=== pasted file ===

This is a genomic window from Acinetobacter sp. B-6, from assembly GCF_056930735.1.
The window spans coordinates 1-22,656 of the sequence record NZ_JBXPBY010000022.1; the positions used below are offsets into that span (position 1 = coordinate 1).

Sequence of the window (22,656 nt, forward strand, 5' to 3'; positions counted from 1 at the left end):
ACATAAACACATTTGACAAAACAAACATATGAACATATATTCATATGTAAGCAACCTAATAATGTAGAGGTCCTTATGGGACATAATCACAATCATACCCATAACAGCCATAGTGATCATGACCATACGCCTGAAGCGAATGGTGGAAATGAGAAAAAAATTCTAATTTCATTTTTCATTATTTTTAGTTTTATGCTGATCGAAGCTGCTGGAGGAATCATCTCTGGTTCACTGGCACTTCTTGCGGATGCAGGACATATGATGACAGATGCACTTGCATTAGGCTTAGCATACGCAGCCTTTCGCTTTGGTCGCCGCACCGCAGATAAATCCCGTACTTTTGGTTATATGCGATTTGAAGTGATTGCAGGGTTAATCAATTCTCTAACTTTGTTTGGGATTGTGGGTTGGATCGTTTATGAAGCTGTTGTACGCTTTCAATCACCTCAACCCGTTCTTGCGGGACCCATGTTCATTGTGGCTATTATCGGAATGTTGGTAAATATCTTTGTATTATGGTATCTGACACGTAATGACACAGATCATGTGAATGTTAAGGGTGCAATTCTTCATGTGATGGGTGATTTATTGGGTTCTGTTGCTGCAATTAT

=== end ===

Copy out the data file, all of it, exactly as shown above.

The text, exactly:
This is a genomic window from Acinetobacter sp. B-6, from assembly GCF_056930735.1.
The window spans coordinates 1-22,656 of the sequence record NZ_JBXPBY010000022.1; the positions used below are offsets into that span (position 1 = coordinate 1).

Sequence of the window (22,656 nt, forward strand, 5' to 3'; positions counted from 1 at the left end):
ACATAAACACATTTGACAAAACAAACATATGAACATATATTCATATGTAAGCAACCTAATAATGTAGAGGTCCTTATGGGACATAATCACAATCATACCCATAACAGCCATAGTGATCATGACCATACGCCTGAAGCGAATGGTGGAAATGAGAAAAAAATTCTAATTTCATTTTTCATTATTTTTAGTTTTATGCTGATCGAAGCTGCTGGAGGAATCATCTCTGGTTCACTGGCACTTCTTGCGGATGCAGGACATATGATGACAGATGCACTTGCATTAGGCTTAGCATACGCAGCCTTTCGCTTTGGTCGCCGCACCGCAGATAAATCCCGTACTTTTGGTTATATGCGATTTGAAGTGATTGCAGGGTTAATCAATTCTCTAACTTTGTTTGGGATTGTGGGTTGGATCGTTTATGAAGCTGTTGTACGCTTTCAATCACCTCAACCCGTTCTTGCGGGACCCATGTTCATTGTGGCTATTATCGGAATGTTGGTAAATATCTTTGTATTATGGTATCTGACACGTAATGACACAGATCATGTGAATGTTAAGGGTGCAATTCTTCATGTGATGGGTGATTTATTGGGTTCTGTTGCTGCAATTAT